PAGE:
Will (and When) Fallen Angels Grow Their Wings Back?
The dual shock of the negative economic effect of the COVID- 19 pandemic and the collapse in the oil markets has taken its toll on credit markets, leading to a spike in the number of fallen angels, or issuers downgraded to high-yield status from investment grade. Under such conditions, what are the kinds of risks and opportunities that would be assumed by investors who are either holding FA or would like to take advantage of the price dislocations that accompany such downgrades?
This year has witnessed more than US$131 billion worth of investment-grade (IG) bonds being downgraded to high-yield (HY) in the United States (US) and more than US$35 billion being downgraded in Europe, at a pace unseen in nearly two decades. The cumulative downgrades arising from these shocks are likely to exceed those experienced after the global financial crisis (GFC) by a wide margin. While recent actions by the US Federal Reserve (Fed) are supportive of credit markets in general and BBB- rated issuers in particular1 , the economic effects of the dual shock are deep and have the potential to affect both the affected sectors as well as credit markets broadly.
The nationally recognized statistical ratings organizations, most notably Moody’s, Standard & Poor’s and Fitch, are responsible for publishing independent assessments of the credit quality of bond issues, at the issuer’s expense. Their role in this current cycle is not to be underestimated: mass downgrades would rapidly raise the financing cost of credit-risky borrowers, which could further exacerbate the deterioration in credit markets.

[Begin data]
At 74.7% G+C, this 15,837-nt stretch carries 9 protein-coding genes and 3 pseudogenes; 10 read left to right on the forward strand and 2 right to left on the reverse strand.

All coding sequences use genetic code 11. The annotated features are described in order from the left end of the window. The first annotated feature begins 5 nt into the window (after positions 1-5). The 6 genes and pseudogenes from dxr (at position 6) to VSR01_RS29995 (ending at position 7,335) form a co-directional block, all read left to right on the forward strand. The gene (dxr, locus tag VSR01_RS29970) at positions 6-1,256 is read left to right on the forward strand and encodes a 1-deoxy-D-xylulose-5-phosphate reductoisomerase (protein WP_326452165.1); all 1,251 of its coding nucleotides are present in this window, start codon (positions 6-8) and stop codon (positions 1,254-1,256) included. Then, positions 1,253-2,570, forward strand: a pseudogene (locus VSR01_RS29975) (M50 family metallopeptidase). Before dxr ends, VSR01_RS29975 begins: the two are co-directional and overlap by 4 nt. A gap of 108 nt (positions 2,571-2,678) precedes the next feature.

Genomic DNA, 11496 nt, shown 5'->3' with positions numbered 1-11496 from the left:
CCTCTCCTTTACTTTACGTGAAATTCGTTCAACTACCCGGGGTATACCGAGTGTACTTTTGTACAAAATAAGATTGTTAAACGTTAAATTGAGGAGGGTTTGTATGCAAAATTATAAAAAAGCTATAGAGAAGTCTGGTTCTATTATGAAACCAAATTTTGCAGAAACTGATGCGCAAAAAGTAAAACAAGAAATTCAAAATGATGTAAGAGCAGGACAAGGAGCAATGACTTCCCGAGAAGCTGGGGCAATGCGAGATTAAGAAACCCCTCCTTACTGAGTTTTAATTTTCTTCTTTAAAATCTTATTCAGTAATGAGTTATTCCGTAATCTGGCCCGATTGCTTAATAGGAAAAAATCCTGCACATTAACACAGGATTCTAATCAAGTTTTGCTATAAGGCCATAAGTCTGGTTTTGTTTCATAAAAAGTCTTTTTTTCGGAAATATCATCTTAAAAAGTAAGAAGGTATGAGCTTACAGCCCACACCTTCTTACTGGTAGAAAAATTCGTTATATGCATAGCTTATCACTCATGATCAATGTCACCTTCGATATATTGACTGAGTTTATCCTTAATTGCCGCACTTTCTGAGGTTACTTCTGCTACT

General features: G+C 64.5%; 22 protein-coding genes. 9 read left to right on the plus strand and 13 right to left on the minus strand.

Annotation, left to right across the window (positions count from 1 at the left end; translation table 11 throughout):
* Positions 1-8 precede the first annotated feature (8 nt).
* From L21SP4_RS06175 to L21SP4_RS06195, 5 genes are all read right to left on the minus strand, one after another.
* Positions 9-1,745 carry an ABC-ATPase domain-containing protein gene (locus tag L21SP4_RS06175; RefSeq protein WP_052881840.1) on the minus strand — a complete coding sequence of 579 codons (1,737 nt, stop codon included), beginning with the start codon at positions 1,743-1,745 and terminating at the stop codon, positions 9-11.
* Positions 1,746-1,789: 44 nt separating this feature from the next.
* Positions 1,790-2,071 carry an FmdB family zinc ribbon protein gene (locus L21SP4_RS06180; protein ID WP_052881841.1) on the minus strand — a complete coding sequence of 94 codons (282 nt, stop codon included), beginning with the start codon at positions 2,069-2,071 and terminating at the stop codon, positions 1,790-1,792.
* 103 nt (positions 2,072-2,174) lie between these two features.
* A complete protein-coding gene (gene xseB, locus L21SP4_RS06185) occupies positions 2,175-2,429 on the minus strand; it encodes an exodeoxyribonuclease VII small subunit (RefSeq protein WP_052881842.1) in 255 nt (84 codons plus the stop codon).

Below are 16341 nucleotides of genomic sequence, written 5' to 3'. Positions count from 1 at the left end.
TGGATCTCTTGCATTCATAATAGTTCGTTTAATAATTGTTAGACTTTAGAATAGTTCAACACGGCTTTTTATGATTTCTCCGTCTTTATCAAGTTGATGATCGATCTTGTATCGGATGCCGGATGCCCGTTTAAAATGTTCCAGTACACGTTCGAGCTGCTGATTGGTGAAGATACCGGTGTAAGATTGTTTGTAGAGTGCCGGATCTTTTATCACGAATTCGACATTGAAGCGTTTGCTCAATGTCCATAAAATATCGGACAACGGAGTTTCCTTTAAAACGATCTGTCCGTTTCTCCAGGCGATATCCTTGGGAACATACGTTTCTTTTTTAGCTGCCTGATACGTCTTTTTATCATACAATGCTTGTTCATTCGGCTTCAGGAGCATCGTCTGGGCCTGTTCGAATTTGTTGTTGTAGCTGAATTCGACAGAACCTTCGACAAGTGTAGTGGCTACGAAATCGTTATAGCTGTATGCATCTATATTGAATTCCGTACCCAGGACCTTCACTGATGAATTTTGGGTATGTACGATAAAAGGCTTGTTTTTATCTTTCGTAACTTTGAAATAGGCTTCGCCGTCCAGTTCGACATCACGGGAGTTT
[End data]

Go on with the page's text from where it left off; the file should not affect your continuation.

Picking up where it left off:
With this background in mind, we seek to address the following investor concerns in relation to fallen angels (FA):
Magnitude of downgrade risks from FA in the US and European credit markets
Industries facing potential credit downgrades and resultant risks to indices
FA opportunities for risk-tolerant investors
HY market’s ability to absorb record FA volumes
Profile of HY indices after absorbing substantial FA volumes
Managing FA risk in credit portfolios
Magnitude of Downgrade Risks From FA in the US and European Credit Markets